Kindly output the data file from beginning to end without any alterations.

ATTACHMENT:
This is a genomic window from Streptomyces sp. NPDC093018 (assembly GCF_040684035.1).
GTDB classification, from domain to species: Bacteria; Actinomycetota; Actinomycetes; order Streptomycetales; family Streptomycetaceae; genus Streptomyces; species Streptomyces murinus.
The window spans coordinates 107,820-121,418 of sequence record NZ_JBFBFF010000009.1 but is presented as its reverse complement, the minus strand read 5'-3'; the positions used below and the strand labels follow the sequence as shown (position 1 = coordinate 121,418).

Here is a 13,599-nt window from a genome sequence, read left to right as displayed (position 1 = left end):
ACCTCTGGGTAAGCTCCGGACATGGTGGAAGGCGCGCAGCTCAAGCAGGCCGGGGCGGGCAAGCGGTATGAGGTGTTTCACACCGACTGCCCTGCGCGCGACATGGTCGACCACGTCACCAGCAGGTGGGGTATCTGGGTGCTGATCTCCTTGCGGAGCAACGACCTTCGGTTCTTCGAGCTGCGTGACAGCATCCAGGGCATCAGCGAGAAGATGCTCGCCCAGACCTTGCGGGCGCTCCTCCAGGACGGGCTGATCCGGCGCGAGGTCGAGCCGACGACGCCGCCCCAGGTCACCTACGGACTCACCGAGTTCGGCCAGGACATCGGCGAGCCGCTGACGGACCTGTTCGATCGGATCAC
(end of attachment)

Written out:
This is a genomic window from Streptomyces sp. NPDC093018 (assembly GCF_040684035.1).
GTDB classification, from domain to species: Bacteria; Actinomycetota; Actinomycetes; order Streptomycetales; family Streptomycetaceae; genus Streptomyces; species Streptomyces murinus.
The window spans coordinates 107,820-121,418 of sequence record NZ_JBFBFF010000009.1 but is presented as its reverse complement, the minus strand read 5'-3'; the positions used below and the strand labels follow the sequence as shown (position 1 = coordinate 121,418).

Here is a 13,599-nt window from a genome sequence, read left to right as displayed (position 1 = left end):
ACCTCTGGGTAAGCTCCGGACATGGTGGAAGGCGCGCAGCTCAAGCAGGCCGGGGCGGGCAAGCGGTATGAGGTGTTTCACACCGACTGCCCTGCGCGCGACATGGTCGACCACGTCACCAGCAGGTGGGGTATCTGGGTGCTGATCTCCTTGCGGAGCAACGACCTTCGGTTCTTCGAGCTGCGTGACAGCATCCAGGGCATCAGCGAGAAGATGCTCGCCCAGACCTTGCGGGCGCTCCTCCAGGACGGGCTGATCCGGCGCGAGGTCGAGCCGACGACGCCGCCCCAGGTCACCTACGGACTCACCGAGTTCGGCCAGGACATCGGCGAGCCGCTGACGGACCTGTTCGATCGGATCAC